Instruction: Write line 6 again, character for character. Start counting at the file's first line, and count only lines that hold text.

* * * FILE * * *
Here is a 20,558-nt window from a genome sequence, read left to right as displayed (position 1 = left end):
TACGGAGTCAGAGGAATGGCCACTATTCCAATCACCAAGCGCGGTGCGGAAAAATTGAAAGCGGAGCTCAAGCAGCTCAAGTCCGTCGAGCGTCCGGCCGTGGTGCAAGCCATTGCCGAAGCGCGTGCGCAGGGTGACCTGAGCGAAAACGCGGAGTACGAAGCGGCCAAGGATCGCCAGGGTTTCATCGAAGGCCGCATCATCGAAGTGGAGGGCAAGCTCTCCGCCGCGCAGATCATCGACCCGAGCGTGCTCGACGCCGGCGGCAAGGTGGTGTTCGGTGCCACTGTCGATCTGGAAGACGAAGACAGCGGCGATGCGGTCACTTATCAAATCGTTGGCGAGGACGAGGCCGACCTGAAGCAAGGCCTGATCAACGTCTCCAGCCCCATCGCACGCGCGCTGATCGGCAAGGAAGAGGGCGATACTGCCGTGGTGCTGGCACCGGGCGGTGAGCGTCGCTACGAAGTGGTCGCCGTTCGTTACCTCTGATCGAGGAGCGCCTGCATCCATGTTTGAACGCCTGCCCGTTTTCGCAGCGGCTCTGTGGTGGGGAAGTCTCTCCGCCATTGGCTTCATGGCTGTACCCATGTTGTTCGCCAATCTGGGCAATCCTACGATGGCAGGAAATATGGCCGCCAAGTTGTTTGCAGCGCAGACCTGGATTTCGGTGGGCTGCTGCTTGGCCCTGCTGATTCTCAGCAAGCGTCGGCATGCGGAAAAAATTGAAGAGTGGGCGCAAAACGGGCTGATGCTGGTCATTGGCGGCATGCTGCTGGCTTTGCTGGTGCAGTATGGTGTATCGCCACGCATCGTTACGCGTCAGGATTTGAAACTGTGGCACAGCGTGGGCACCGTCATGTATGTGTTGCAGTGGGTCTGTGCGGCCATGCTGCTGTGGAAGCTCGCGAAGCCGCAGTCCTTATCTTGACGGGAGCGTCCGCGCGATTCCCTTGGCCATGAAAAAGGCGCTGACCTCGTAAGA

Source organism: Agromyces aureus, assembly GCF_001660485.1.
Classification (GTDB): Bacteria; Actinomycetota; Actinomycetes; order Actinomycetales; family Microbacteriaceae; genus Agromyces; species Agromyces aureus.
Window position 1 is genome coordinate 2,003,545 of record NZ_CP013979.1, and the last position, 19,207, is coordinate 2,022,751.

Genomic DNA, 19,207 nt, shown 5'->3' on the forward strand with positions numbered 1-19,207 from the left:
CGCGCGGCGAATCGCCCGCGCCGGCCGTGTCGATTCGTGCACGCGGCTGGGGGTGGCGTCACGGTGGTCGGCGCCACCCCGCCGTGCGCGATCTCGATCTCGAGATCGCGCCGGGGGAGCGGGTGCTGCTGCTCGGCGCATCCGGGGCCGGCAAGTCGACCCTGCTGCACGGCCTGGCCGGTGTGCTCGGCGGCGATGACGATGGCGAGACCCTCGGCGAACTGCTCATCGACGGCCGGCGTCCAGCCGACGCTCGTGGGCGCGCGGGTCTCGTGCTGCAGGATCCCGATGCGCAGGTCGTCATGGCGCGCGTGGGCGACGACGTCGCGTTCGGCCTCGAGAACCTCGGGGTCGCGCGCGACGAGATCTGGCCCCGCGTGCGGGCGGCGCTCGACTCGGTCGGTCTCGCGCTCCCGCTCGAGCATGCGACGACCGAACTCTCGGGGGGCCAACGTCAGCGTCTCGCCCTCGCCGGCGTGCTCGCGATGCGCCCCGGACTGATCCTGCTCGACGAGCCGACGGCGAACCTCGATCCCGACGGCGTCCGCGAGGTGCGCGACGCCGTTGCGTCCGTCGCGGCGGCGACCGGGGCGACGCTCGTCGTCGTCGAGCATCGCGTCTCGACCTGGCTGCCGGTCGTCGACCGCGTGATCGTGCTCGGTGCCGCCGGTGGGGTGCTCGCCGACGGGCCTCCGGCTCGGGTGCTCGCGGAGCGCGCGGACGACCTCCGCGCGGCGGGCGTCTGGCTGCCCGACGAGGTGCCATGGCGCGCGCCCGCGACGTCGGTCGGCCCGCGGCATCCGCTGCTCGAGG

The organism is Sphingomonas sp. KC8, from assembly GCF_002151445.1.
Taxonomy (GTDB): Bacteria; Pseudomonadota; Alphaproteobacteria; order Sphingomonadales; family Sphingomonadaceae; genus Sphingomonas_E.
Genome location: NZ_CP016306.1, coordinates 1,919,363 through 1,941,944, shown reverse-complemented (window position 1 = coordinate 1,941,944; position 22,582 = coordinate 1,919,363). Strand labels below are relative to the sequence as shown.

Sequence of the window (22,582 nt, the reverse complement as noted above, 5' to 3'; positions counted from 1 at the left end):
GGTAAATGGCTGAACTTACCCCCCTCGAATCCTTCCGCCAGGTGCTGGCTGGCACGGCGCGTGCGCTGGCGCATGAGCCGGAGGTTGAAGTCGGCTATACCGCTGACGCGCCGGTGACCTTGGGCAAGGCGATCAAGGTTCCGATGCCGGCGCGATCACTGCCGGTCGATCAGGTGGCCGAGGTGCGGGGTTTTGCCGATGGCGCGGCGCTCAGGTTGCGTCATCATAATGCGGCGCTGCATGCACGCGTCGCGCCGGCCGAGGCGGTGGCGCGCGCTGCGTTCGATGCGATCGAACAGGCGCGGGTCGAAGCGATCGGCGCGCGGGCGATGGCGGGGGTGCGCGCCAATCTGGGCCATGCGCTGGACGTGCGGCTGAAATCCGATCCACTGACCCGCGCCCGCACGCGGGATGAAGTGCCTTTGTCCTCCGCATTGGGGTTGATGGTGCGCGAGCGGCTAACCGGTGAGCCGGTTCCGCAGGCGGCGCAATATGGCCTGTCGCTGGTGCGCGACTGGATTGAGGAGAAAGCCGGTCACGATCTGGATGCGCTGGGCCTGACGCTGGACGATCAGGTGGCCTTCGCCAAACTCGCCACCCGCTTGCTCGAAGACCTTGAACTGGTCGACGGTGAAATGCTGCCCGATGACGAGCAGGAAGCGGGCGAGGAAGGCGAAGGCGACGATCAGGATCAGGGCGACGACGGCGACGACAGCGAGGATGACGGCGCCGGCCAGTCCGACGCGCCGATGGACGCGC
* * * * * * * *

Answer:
Genomic DNA, 19,207 nt, shown 5'->3' on the forward strand with positions numbered 1-19,207 from the left: